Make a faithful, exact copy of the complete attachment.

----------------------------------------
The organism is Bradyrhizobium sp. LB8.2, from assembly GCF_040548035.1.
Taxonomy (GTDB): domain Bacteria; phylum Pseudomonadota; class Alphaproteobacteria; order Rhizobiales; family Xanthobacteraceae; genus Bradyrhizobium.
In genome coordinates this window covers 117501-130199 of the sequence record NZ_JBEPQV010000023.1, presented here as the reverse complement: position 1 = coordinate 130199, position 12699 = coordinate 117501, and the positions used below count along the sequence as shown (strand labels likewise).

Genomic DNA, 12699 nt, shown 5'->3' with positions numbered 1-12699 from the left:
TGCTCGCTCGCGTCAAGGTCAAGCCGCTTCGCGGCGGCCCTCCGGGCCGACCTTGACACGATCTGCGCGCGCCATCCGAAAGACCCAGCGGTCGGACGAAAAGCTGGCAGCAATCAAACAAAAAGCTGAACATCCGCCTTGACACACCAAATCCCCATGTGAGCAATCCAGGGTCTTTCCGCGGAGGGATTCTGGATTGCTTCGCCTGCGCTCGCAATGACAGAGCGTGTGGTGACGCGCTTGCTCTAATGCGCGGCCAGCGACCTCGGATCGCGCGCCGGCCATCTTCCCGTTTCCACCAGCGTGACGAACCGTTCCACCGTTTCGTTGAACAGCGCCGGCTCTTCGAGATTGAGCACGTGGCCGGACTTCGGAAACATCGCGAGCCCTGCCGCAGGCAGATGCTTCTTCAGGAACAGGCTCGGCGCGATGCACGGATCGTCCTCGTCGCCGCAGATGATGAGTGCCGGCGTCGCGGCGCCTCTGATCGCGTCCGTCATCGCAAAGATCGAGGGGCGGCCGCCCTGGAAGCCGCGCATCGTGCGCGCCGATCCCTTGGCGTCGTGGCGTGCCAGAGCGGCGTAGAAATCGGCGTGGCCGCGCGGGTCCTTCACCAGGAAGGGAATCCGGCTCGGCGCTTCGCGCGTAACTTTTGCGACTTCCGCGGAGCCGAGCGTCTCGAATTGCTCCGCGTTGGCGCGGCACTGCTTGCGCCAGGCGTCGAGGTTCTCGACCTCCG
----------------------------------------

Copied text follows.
The organism is Bradyrhizobium sp. LB8.2, from assembly GCF_040548035.1.
Taxonomy (GTDB): domain Bacteria; phylum Pseudomonadota; class Alphaproteobacteria; order Rhizobiales; family Xanthobacteraceae; genus Bradyrhizobium.
In genome coordinates this window covers 117501-130199 of the sequence record NZ_JBEPQV010000023.1, presented here as the reverse complement: position 1 = coordinate 130199, position 12699 = coordinate 117501, and the positions used below count along the sequence as shown (strand labels likewise).

Genomic DNA, 12699 nt, shown 5'->3' with positions numbered 1-12699 from the left:
TGCTCGCTCGCGTCAAGGTCAAGCCGCTTCGCGGCGGCCCTCCGGGCCGACCTTGACACGATCTGCGCGCGCCATCCGAAAGACCCAGCGGTCGGACGAAAAGCTGGCAGCAATCAAACAAAAAGCTGAACATCCGCCTTGACACACCAAATCCCCATGTGAGCAATCCAGGGTCTTTCCGCGGAGGGATTCTGGATTGCTTCGCCTGCGCTCGCAATGACAGAGCGTGTGGTGACGCGCTTGCTCTAATGCGCGGCCAGCGACCTCGGATCGCGCGCCGGCCATCTTCCCGTTTCCACCAGCGTGACGAACCGTTCCACCGTTTCGTTGAACAGCGCCGGCTCTTCGAGATTGAGCACGTGGCCGGACTTCGGAAACATCGCGAGCCCTGCCGCAGGCAGATGCTTCTTCAGGAACAGGCTCGGCGCGATGCACGGATCGTCCTCGTCGCCGCAGATGATGAGTGCCGGCGTCGCGGCGCCTCTGATCGCGTCCGTCATCGCAAAGATCGAGGGGCGGCCGCCCTGGAAGCCGCGCATCGTGCGCGCCGATCCCTTGGCGTCGTGGCGTGCCAGAGCGGCGTAGAAATCGGCGTGGCCGCGCGGGTCCTTCACCAGGAAGGGAATCCGGCTCGGCGCTTCGCGCGTAACTTTTGCGACTTCCGCGGAGCCGAGCGTCTCGAATTGCTCCGCGTTGGCGCGGCACTGCTTGCGCCAGGCGTCGAGGTTCTCGACCTCCG